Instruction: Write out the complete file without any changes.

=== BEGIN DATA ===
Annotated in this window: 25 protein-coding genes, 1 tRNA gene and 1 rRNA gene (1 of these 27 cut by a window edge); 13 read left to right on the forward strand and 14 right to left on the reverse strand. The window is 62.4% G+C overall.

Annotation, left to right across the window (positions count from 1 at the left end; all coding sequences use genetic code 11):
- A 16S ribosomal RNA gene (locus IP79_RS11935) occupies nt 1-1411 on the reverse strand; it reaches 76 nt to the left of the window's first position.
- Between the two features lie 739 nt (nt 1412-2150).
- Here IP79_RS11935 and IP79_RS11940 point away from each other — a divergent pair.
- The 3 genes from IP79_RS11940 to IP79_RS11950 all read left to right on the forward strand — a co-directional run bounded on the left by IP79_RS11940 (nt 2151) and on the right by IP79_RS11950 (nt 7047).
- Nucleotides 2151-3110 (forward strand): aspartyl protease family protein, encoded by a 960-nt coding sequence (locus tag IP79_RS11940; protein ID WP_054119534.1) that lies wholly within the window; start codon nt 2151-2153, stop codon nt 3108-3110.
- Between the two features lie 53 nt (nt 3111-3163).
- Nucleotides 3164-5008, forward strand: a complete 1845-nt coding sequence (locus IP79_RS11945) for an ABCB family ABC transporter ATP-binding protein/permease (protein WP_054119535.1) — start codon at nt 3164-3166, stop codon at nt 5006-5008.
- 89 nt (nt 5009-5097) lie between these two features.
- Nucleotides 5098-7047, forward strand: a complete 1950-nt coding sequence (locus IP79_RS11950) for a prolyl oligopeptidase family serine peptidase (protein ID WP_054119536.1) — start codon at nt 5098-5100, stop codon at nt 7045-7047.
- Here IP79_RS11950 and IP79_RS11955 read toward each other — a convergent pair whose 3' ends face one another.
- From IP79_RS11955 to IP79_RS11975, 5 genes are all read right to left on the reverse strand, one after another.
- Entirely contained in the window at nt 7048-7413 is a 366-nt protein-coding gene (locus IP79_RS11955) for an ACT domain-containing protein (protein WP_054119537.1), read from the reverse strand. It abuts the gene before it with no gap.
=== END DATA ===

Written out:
Annotated in this window: 25 protein-coding genes, 1 tRNA gene and 1 rRNA gene (1 of these 27 cut by a window edge); 13 read left to right on the forward strand and 14 right to left on the reverse strand. The window is 62.4% G+C overall.

Annotation, left to right across the window (positions count from 1 at the left end; all coding sequences use genetic code 11):
- A 16S ribosomal RNA gene (locus IP79_RS11935) occupies nt 1-1411 on the reverse strand; it reaches 76 nt to the left of the window's first position.
- Between the two features lie 739 nt (nt 1412-2150).
- Here IP79_RS11935 and IP79_RS11940 point away from each other — a divergent pair.
- The 3 genes from IP79_RS11940 to IP79_RS11950 all read left to right on the forward strand — a co-directional run bounded on the left by IP79_RS11940 (nt 2151) and on the right by IP79_RS11950 (nt 7047).
- Nucleotides 2151-3110 (forward strand): aspartyl protease family protein, encoded by a 960-nt coding sequence (locus tag IP79_RS11940; protein ID WP_054119534.1) that lies wholly within the window; start codon nt 2151-2153, stop codon nt 3108-3110.
- Between the two features lie 53 nt (nt 3111-3163).
- Nucleotides 3164-5008, forward strand: a complete 1845-nt coding sequence (locus IP79_RS11945) for an ABCB family ABC transporter ATP-binding protein/permease (protein WP_054119535.1) — start codon at nt 3164-3166, stop codon at nt 5006-5008.
- 89 nt (nt 5009-5097) lie between these two features.
- Nucleotides 5098-7047, forward strand: a complete 1950-nt coding sequence (locus IP79_RS11950) for a prolyl oligopeptidase family serine peptidase (protein ID WP_054119536.1) — start codon at nt 5098-5100, stop codon at nt 7045-7047.
- Here IP79_RS11950 and IP79_RS11955 read toward each other — a convergent pair whose 3' ends face one another.
- From IP79_RS11955 to IP79_RS11975, 5 genes are all read right to left on the reverse strand, one after another.
- Entirely contained in the window at nt 7048-7413 is a 366-nt protein-coding gene (locus IP79_RS11955) for an ACT domain-containing protein (protein WP_054119537.1), read from the reverse strand. It abuts the gene before it with no gap.